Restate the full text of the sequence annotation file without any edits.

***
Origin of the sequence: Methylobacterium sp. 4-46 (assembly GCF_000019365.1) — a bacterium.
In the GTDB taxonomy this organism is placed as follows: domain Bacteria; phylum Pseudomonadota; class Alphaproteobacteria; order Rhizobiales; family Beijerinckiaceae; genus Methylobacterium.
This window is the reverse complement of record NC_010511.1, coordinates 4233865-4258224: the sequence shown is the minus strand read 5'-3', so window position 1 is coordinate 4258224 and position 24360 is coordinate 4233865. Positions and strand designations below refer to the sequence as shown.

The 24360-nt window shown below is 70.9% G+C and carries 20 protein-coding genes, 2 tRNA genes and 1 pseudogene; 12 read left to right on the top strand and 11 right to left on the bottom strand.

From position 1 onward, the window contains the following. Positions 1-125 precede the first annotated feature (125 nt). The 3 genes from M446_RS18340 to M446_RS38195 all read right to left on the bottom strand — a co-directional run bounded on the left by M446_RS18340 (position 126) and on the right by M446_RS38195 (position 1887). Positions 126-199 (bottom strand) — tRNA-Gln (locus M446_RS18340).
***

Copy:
Origin of the sequence: Methylobacterium sp. 4-46 (assembly GCF_000019365.1) — a bacterium.
In the GTDB taxonomy this organism is placed as follows: domain Bacteria; phylum Pseudomonadota; class Alphaproteobacteria; order Rhizobiales; family Beijerinckiaceae; genus Methylobacterium.
This window is the reverse complement of record NC_010511.1, coordinates 4233865-4258224: the sequence shown is the minus strand read 5'-3', so window position 1 is coordinate 4258224 and position 24360 is coordinate 4233865. Positions and strand designations below refer to the sequence as shown.

The 24360-nt window shown below is 70.9% G+C and carries 20 protein-coding genes, 2 tRNA genes and 1 pseudogene; 12 read left to right on the top strand and 11 right to left on the bottom strand.

From position 1 onward, the window contains the following. Positions 1-125 precede the first annotated feature (125 nt). The 3 genes from M446_RS18340 to M446_RS38195 all read right to left on the bottom strand — a co-directional run bounded on the left by M446_RS18340 (position 126) and on the right by M446_RS38195 (position 1887). Positions 126-199 (bottom strand) — tRNA-Gln (locus M446_RS18340).